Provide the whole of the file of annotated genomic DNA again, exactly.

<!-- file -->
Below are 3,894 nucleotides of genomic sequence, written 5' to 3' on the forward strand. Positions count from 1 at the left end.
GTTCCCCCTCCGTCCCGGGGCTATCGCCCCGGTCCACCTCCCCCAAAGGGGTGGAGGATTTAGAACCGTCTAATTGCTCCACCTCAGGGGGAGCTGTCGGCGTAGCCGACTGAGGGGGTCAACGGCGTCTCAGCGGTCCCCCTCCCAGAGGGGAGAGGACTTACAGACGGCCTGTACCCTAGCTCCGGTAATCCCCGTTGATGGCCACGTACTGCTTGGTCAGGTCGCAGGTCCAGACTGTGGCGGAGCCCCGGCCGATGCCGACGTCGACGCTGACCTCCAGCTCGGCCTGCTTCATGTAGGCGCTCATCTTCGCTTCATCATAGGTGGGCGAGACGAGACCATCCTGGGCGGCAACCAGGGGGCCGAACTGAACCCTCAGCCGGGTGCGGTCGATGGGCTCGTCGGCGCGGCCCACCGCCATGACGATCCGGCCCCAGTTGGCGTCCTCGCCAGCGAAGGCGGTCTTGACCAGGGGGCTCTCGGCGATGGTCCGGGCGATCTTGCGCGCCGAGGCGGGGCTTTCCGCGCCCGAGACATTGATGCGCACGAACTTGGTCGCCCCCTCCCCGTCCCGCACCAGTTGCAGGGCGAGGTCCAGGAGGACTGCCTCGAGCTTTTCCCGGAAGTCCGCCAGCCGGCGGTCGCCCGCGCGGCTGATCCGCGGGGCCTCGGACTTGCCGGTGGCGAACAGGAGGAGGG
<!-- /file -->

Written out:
Below are 3,894 nucleotides of genomic sequence, written 5' to 3' on the forward strand. Positions count from 1 at the left end.
GTTCCCCCTCCGTCCCGGGGCTATCGCCCCGGTCCACCTCCCCCAAAGGGGTGGAGGATTTAGAACCGTCTAATTGCTCCACCTCAGGGGGAGCTGTCGGCGTAGCCGACTGAGGGGGTCAACGGCGTCTCAGCGGTCCCCCTCCCAGAGGGGAGAGGACTTACAGACGGCCTGTACCCTAGCTCCGGTAATCCCCGTTGATGGCCACGTACTGCTTGGTCAGGTCGCAGGTCCAGACTGTGGCGGAGCCCCGGCCGATGCCGACGTCGACGCTGACCTCCAGCTCGGCCTGCTTCATGTAGGCGCTCATCTTCGCTTCATCATAGGTGGGCGAGACGAGACCATCCTGGGCGGCAACCAGGGGGCCGAACTGAACCCTCAGCCGGGTGCGGTCGATGGGCTCGTCGGCGCGGCCCACCGCCATGACGATCCGGCCCCAGTTGGCGTCCTCGCCAGCGAAGGCGGTCTTGACCAGGGGGCTCTCGGCGATGGTCCGGGCGATCTTGCGCGCCGAGGCGGGGCTTTCCGCGCCCGAGACATTGATGCGCACGAACTTGGTCGCCCCCTCCCCGTCCCGCACCAGTTGCAGGGCGAGGTCCAGGAGGACTGCCTCGAGCTTTTCCCGGAAGTCCGCCAGCCGGCGGTCGCCCGCGCGGCTGATCCGCGGGGCCTCGGACTTGCCGGTGGCGAACAGGAGGAGGG